Coasts and beaches geology


Coasts are the areas of interface between the land and the sea, and the coastal environment can comprise a variety of zones, including coastal plains, beaches, barriers and lagoons. The shoreline is the actual margin between the land and the sea. Coastlines can be divided into two general categories on the basis of their morphology, wave energy and sediment budget. Erosional coastlines typically have relatively steep gradients where a lot of the wave energy is reflected back into the sea from the shoreline: both bedrock and loose material may be removed from the coast and redistributed by wave, tide and current processes. At depositional coastlines the gradient is normally relatively gentle and a lot of the wave energy is dissipated in shallow water: provided that there is a supply of sediment, these dissipative coasts can be sites of accumulation of sediment.

Erosional coastlines

Exposure of bedrock in cliffs allows both physical and chemical processes of weathering: oxidation and hydration reactions are favoured in the wet environment, and the growth of salt crystals within cracks of rocks sprayed with seawater can play an important role in breaking up thematerial. Material accumulates at the foot of cliffs as loose clastic detritus and occasionally as large blocks when whole sections of the cliff face are removed. Cliff erosion may result in wave cut platforms of bedrock eroded subhorizontally at beach level. Wave action, storms and tidal currents will then remove the debris as bedload, as suspended load or in solution. This contributes to the supply of sediment to the marine environment, and away from river mouths can be an important source of clastic detritus to the shallow marine realm.

Depositional coastlines

A coastline that is a site of accumulation of sediment must have an adequate supply of material to build up a deposit. The sources of this sediment are from the marine realm, either terrigenous clastic detritus reworked from other sources or bioclastic debris. The terrigenous material ultimately comes from rivers, with a small proportion of wind-blown origin and from direct erosion of coastlines. This sediment is brought to a depositional coastline by tidal, winddriven and geostrophic currents that transport material parallel to shorelines or across shallow seas. Wind-driven waves acting obliquely to the shoreline are an important mechanism of transport, creating a shore-parallel current known as longshore drift. Shallow seas are generally rich in fauna, and the remains of the hard parts of these organisms provide an important source of bioclastic material to coastlines. The form of a depositional coastline is determined by the supply of sediment, the wave energy, the tidal range and the climate. Climate exerts a strong control on coasts that are primarily sites of carbonate and evaporite deposition, and these environments. Along clastic coastlines a beach of sandy or gravelly material forms where there is a sufficient supply of clastic sediment and enough wave energy to transport the material on the foreshore. The form of the beach, and the development of barrier systems and lagoons, is dependent on whether the coastline is in a micro-, meso- or macrotidal regime. Sea-level changes also strongly influence coastal morphology. In the following sections the processes related to beach formation are first considered, followed by a description of the morphologies that can exist in wave-dominated and tidally influenced coasts.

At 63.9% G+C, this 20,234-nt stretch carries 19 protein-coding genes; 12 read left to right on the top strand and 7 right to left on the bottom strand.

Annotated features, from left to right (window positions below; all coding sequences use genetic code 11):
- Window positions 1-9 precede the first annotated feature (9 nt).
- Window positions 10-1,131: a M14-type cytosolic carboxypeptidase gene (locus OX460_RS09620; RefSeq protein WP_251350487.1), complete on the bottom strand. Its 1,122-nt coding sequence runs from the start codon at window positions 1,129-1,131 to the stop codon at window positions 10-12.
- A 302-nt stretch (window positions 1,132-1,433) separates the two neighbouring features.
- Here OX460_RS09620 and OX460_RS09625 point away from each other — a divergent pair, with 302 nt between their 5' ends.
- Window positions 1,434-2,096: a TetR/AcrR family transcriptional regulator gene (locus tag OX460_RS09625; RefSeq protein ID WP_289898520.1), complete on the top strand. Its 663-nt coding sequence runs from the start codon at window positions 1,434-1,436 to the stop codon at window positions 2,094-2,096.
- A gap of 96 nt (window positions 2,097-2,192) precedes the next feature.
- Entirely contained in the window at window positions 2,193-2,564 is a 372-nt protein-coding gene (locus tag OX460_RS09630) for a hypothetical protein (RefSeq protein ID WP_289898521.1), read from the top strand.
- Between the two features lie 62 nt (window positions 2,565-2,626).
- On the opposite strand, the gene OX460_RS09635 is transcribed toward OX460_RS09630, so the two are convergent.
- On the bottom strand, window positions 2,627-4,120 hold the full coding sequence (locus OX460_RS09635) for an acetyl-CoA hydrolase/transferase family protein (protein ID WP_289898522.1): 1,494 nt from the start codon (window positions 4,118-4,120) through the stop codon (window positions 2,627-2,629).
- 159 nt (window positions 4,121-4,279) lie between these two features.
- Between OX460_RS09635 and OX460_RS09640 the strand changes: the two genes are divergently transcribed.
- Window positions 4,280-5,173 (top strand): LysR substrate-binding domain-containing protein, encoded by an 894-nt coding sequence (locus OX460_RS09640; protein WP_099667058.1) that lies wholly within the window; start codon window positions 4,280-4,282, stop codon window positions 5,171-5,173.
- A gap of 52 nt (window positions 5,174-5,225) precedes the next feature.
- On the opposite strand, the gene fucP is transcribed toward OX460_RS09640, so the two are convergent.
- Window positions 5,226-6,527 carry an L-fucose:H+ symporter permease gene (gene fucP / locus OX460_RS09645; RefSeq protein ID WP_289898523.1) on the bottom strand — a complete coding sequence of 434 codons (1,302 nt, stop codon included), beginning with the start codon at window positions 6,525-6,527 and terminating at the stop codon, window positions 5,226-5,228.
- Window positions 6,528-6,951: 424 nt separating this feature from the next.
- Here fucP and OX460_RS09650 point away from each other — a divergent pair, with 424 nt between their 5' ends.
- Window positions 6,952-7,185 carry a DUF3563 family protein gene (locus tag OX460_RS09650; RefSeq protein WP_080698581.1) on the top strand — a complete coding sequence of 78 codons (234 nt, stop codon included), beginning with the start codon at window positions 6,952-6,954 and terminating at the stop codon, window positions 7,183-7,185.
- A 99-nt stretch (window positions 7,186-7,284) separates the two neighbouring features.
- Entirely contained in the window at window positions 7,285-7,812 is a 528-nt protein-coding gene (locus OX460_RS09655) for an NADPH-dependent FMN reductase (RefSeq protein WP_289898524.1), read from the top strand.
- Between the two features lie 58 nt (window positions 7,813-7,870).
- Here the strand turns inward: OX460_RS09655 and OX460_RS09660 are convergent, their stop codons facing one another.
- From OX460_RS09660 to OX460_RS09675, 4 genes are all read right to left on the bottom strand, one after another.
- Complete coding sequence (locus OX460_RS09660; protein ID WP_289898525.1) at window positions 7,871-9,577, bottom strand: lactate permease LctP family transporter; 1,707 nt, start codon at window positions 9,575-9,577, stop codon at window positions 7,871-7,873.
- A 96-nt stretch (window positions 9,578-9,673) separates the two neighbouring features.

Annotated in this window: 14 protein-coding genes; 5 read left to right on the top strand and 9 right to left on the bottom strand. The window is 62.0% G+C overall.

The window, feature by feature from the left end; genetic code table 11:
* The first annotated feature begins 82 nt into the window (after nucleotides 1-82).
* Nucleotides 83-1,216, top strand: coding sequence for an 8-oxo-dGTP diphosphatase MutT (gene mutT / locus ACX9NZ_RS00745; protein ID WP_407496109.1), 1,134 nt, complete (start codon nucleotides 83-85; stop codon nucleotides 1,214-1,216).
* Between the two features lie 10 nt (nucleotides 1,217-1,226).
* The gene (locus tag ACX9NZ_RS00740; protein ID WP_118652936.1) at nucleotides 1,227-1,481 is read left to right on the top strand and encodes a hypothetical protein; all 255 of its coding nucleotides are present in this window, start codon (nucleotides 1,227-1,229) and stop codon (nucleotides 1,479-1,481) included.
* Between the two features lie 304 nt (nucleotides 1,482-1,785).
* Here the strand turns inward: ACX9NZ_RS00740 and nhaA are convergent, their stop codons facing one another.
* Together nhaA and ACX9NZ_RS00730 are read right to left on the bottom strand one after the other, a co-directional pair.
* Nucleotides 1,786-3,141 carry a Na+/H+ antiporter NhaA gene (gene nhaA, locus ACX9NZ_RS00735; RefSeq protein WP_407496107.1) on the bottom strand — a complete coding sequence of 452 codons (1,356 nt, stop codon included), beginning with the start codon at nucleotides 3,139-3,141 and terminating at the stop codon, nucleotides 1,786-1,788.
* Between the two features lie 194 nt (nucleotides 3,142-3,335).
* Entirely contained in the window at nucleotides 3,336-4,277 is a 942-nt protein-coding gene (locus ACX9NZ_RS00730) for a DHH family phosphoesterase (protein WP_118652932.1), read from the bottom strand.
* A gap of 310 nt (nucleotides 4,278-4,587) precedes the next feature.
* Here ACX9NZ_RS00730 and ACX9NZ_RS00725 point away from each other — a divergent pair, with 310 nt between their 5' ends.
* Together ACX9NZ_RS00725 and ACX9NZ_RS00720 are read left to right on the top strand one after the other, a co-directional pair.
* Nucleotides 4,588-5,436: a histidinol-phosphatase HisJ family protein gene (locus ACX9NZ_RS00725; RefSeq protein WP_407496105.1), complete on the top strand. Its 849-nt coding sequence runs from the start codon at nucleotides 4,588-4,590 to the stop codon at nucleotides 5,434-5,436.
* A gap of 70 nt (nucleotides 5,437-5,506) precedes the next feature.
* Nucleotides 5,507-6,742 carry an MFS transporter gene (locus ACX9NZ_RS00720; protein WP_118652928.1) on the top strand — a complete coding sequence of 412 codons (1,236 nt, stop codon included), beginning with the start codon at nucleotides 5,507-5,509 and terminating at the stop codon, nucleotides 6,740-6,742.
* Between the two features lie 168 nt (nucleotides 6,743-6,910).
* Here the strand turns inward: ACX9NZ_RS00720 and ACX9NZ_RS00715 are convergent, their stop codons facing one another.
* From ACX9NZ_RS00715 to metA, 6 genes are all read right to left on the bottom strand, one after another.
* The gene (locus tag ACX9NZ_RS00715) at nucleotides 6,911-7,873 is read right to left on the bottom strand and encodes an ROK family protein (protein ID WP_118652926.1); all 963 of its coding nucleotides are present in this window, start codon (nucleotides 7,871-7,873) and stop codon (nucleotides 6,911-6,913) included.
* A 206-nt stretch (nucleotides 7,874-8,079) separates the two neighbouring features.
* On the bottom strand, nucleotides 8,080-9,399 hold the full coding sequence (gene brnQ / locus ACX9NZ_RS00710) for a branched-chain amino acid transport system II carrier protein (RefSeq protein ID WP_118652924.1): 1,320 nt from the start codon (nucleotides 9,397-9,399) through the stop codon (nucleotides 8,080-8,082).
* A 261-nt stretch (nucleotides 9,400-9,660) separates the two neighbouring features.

Beaches